It is more difficult to discern how this particular arbitration involved a "determination of damages by mutual agreement or negotiation between the parties," Haden, 418 A.2d at 1083 n.9, or "an agreement among the parties involving mutual concessions." Banks, 390 U.S. at 467. See also BLACK'S LAW DICTIONARY 305 (8th ed. 2004) (defining a compromise as "an agreement for the settlement of a real or supposed claim in which each party surrenders something in concession to the other"). As noted, however, we have not adopted a comprehensive definition of the term "compromise," and a recently-published dictionary defines the noun more broadly as a "settlement of differences by arbitration or by consent reached by mutual concessions." MERRIAM-WEBSTER'SCOLLEGIATE DICTIONARY256 (11th ed. 2005). We, of course, do not treat this definition as binding, but it does tend to confirm that the agency's interpretation is reasonable.

As DOES recognized, "§ 32-1535(g) contains strong language" which "reflects the statutory purpose of preventing prejudice to the employer in the form of low settlements."

CRB Order at 4, citing Pannell-Pringle, 806 A.2d at 214. Ms. Colbert did not negotiate the amount of damages, but she may have limited her chances of a higher recovery by agreeing to arbitration. Instead of calling medical experts to testify (and incurring the expense involved), the parties submitted medical records to the arbitrator. This might have made her case seem less compelling. Furthermore, by agreeing to arbitration, she gave up, for all practical purposes, a right of appeal. In addition, the parties chose the arbitrator without input from the employer. There is no way of knowing whether Ms. Colbert would have recovered more damages by going to trial in the Superior Court and, if necessary, exercising her right of appeal to this court. One thing is certain, however: the employer's voice was not heard when these decisions were made.

Ms. Colbert "concedes that certain types of arbitration agreements might require the employer's consent." These might include, for example, arbitrations in which the parties had signed a "high-low" agreement limiting the range of damages that might be awarded. There was no such agreement here, however, and Ms. Colbert urges us to determine through case-by-case adjudication which varieties of arbitration amount to compromises and which do not. But this surely is an area where the certainty and predictability of a bright-line rule are much to be preferred.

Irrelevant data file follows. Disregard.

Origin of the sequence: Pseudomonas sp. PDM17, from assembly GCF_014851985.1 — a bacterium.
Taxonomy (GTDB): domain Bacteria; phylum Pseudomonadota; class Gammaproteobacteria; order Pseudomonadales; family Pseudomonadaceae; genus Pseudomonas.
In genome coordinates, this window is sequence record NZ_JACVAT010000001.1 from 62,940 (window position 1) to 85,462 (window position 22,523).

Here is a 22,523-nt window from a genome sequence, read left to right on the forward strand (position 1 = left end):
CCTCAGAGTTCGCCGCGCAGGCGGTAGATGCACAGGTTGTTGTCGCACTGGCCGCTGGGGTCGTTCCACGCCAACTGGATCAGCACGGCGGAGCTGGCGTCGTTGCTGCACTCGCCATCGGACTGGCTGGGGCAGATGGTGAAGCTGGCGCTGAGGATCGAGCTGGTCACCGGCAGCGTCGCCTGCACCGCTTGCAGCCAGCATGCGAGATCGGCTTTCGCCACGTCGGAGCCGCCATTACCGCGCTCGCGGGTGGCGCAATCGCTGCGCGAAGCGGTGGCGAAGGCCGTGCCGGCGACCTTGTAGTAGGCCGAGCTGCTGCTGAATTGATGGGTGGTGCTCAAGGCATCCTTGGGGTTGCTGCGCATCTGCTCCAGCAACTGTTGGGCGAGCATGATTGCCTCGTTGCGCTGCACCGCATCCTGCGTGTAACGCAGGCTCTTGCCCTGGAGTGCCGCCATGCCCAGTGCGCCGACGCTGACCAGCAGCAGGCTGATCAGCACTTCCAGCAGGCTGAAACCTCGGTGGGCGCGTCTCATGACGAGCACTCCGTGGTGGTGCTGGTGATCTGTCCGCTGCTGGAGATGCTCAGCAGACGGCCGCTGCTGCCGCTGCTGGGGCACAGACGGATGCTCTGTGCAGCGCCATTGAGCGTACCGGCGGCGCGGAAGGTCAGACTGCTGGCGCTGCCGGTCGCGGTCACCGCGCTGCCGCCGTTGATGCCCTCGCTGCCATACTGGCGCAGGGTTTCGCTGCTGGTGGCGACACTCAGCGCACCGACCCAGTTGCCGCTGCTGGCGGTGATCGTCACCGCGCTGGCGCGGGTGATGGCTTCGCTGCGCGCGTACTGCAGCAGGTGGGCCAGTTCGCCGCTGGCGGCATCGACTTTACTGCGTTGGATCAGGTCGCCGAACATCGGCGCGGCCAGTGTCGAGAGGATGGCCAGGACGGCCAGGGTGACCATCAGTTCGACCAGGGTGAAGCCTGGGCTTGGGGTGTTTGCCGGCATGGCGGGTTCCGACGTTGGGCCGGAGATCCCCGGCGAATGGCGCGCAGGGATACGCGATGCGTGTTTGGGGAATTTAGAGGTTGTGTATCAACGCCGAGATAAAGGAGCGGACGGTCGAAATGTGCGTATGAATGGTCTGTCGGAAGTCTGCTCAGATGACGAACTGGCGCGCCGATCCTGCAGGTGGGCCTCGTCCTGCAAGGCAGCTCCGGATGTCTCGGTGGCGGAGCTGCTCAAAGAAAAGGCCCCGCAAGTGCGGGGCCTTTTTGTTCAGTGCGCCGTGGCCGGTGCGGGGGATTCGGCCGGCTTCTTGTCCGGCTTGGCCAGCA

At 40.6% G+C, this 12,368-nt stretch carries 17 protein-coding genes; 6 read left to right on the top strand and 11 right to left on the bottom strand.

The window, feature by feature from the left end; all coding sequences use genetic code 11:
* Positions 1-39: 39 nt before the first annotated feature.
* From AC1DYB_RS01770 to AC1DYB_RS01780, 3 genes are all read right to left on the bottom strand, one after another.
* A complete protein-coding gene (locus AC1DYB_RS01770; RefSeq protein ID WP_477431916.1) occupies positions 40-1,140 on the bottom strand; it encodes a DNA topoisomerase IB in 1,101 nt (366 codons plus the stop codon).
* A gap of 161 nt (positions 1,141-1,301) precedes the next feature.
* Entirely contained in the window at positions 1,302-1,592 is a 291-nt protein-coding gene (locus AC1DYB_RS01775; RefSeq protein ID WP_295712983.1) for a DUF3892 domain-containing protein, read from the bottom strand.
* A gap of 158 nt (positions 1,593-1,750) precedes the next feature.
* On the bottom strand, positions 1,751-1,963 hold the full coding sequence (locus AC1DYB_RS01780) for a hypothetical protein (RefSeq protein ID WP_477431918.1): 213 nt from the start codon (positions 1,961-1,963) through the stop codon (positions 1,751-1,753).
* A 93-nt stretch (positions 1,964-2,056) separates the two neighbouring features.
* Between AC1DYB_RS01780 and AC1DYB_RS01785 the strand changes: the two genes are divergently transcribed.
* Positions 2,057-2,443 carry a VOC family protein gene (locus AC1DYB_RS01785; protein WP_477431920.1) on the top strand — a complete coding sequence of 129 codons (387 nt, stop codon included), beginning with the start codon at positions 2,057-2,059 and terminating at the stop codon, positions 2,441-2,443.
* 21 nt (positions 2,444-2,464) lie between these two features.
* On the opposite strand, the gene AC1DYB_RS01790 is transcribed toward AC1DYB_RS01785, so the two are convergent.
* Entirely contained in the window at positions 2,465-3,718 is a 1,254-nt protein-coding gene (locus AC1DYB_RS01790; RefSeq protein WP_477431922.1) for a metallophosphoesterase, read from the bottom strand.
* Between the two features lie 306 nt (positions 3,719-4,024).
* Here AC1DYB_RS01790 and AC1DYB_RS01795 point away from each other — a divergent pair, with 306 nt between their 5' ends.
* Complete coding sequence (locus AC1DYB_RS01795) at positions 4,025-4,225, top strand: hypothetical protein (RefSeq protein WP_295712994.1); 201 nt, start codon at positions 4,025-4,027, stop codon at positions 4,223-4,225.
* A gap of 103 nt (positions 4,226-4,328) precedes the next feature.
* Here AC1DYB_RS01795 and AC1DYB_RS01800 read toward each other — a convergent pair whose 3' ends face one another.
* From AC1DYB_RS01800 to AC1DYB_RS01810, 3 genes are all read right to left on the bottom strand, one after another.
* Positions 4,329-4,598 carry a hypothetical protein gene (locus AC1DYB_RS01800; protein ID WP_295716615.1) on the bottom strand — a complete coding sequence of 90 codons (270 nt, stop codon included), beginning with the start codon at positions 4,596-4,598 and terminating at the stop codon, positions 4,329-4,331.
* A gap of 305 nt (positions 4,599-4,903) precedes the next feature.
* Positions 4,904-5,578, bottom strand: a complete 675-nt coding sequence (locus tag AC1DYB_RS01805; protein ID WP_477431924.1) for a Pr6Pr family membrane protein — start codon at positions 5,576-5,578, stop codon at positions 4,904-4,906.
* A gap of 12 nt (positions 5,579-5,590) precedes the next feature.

The rule adopted by DOES obviously serves the statutory purpose of preventing prejudice to the employer. On the other hand, it does not preclude the claimant and the third party from resorting to arbitration if they believe it offers a more speedy or economical means of resolving their dispute. They simply must notify "the employer and his insurance carrier" and obtain their "written approval" in advance. D.C. Code § 32-1535 (g). Moreover, "[i]n a case such as this [requiring interpretation of subsection (g)], the humanitarian purpose of the statute is essentially irrelevant." 4934, Inc. v. District of Columbia Dep't of Employment Servs., 605 A.2d 50, 57 (D.C. 1992) (cited in CRB Order at 4).

Neither the plain language of the statute nor the relevant case law compelled the conclusion reached by DOES, but that is not the question before us. Where, as here, the statute is ambiguous, "we must defer to the agency's interpretation of the statutory language so long as it is reasonable." Pannell-Pringle, 806 A.2d at 211. The interpretation at issue here is reasonable, and the order of the Compensation Review Board is hereby

Affirmed.